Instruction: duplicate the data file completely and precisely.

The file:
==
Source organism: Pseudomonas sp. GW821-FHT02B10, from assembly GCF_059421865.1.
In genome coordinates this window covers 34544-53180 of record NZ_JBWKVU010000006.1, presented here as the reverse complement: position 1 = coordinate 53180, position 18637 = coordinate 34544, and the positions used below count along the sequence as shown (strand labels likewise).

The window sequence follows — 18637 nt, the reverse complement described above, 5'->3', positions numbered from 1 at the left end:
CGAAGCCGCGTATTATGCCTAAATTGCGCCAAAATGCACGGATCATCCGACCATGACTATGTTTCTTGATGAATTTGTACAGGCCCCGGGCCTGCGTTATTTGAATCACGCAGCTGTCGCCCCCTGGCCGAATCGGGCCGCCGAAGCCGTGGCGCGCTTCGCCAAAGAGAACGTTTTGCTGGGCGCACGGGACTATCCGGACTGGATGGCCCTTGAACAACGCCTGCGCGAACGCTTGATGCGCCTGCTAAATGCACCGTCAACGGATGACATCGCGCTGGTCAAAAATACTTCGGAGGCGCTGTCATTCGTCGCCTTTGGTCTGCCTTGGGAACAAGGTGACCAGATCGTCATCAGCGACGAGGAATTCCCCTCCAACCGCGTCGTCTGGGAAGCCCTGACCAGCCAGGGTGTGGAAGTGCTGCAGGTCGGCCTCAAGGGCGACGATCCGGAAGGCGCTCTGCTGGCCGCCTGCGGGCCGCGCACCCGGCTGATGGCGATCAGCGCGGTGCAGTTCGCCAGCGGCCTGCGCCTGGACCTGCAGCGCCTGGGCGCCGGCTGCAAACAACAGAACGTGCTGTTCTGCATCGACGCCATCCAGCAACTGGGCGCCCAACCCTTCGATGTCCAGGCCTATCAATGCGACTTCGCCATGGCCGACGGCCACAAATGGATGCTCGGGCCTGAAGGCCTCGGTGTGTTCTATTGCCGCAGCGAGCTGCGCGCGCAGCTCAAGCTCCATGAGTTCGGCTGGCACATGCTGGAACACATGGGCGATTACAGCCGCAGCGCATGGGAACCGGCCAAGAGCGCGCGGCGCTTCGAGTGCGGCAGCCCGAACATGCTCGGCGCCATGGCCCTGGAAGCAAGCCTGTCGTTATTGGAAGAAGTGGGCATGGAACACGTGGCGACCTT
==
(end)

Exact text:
Source organism: Pseudomonas sp. GW821-FHT02B10, from assembly GCF_059421865.1.
In genome coordinates this window covers 34544-53180 of record NZ_JBWKVU010000006.1, presented here as the reverse complement: position 1 = coordinate 53180, position 18637 = coordinate 34544, and the positions used below count along the sequence as shown (strand labels likewise).

The window sequence follows — 18637 nt, the reverse complement described above, 5'->3', positions numbered from 1 at the left end:
CGAAGCCGCGTATTATGCCTAAATTGCGCCAAAATGCACGGATCATCCGACCATGACTATGTTTCTTGATGAATTTGTACAGGCCCCGGGCCTGCGTTATTTGAATCACGCAGCTGTCGCCCCCTGGCCGAATCGGGCCGCCGAAGCCGTGGCGCGCTTCGCCAAAGAGAACGTTTTGCTGGGCGCACGGGACTATCCGGACTGGATGGCCCTTGAACAACGCCTGCGCGAACGCTTGATGCGCCTGCTAAATGCACCGTCAACGGATGACATCGCGCTGGTCAAAAATACTTCGGAGGCGCTGTCATTCGTCGCCTTTGGTCTGCCTTGGGAACAAGGTGACCAGATCGTCATCAGCGACGAGGAATTCCCCTCCAACCGCGTCGTCTGGGAAGCCCTGACCAGCCAGGGTGTGGAAGTGCTGCAGGTCGGCCTCAAGGGCGACGATCCGGAAGGCGCTCTGCTGGCCGCCTGCGGGCCGCGCACCCGGCTGATGGCGATCAGCGCGGTGCAGTTCGCCAGCGGCCTGCGCCTGGACCTGCAGCGCCTGGGCGCCGGCTGCAAACAACAGAACGTGCTGTTCTGCATCGACGCCATCCAGCAACTGGGCGCCCAACCCTTCGATGTCCAGGCCTATCAATGCGACTTCGCCATGGCCGACGGCCACAAATGGATGCTCGGGCCTGAAGGCCTCGGTGTGTTCTATTGCCGCAGCGAGCTGCGCGCGCAGCTCAAGCTCCATGAGTTCGGCTGGCACATGCTGGAACACATGGGCGATTACAGCCGCAGCGCATGGGAACCGGCCAAGAGCGCGCGGCGCTTCGAGTGCGGCAGCCCGAACATGCTCGGCGCCATGGCCCTGGAAGCAAGCCTGTCGTTATTGGAAGAAGTGGGCATGGAACACGTGGCGACCTT